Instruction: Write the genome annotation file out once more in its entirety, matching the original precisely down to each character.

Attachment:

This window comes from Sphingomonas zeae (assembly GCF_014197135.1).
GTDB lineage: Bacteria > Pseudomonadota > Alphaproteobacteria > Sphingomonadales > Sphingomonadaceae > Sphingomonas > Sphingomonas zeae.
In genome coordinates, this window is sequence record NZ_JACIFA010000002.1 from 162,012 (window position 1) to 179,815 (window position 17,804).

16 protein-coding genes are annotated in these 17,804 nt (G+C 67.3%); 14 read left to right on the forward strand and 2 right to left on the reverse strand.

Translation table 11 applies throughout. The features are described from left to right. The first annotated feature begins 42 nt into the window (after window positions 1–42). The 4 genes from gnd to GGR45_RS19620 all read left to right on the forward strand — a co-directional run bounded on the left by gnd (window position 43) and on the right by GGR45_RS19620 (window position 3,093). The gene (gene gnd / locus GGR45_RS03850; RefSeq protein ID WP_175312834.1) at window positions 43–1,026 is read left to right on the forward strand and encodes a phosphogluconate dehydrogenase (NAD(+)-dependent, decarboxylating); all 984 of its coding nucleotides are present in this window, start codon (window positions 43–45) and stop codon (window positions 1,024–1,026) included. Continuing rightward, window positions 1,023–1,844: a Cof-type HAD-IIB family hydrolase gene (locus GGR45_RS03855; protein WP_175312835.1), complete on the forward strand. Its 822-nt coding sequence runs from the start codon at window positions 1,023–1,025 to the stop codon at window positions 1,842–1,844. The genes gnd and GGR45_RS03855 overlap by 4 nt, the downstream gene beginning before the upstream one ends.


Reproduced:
This window comes from Sphingomonas zeae (assembly GCF_014197135.1).
GTDB lineage: Bacteria > Pseudomonadota > Alphaproteobacteria > Sphingomonadales > Sphingomonadaceae > Sphingomonas > Sphingomonas zeae.
In genome coordinates, this window is sequence record NZ_JACIFA010000002.1 from 162,012 (window position 1) to 179,815 (window position 17,804).

16 protein-coding genes are annotated in these 17,804 nt (G+C 67.3%); 14 read left to right on the forward strand and 2 right to left on the reverse strand.

Translation table 11 applies throughout. The features are described from left to right. The first annotated feature begins 42 nt into the window (after window positions 1–42). The 4 genes from gnd to GGR45_RS19620 all read left to right on the forward strand — a co-directional run bounded on the left by gnd (window position 43) and on the right by GGR45_RS19620 (window position 3,093). The gene (gene gnd / locus GGR45_RS03850; RefSeq protein ID WP_175312834.1) at window positions 43–1,026 is read left to right on the forward strand and encodes a phosphogluconate dehydrogenase (NAD(+)-dependent, decarboxylating); all 984 of its coding nucleotides are present in this window, start codon (window positions 43–45) and stop codon (window positions 1,024–1,026) included. Continuing rightward, window positions 1,023–1,844: a Cof-type HAD-IIB family hydrolase gene (locus GGR45_RS03855; protein WP_175312835.1), complete on the forward strand. Its 822-nt coding sequence runs from the start codon at window positions 1,023–1,025 to the stop codon at window positions 1,842–1,844. The genes gnd and GGR45_RS03855 overlap by 4 nt, the downstream gene beginning before the upstream one ends.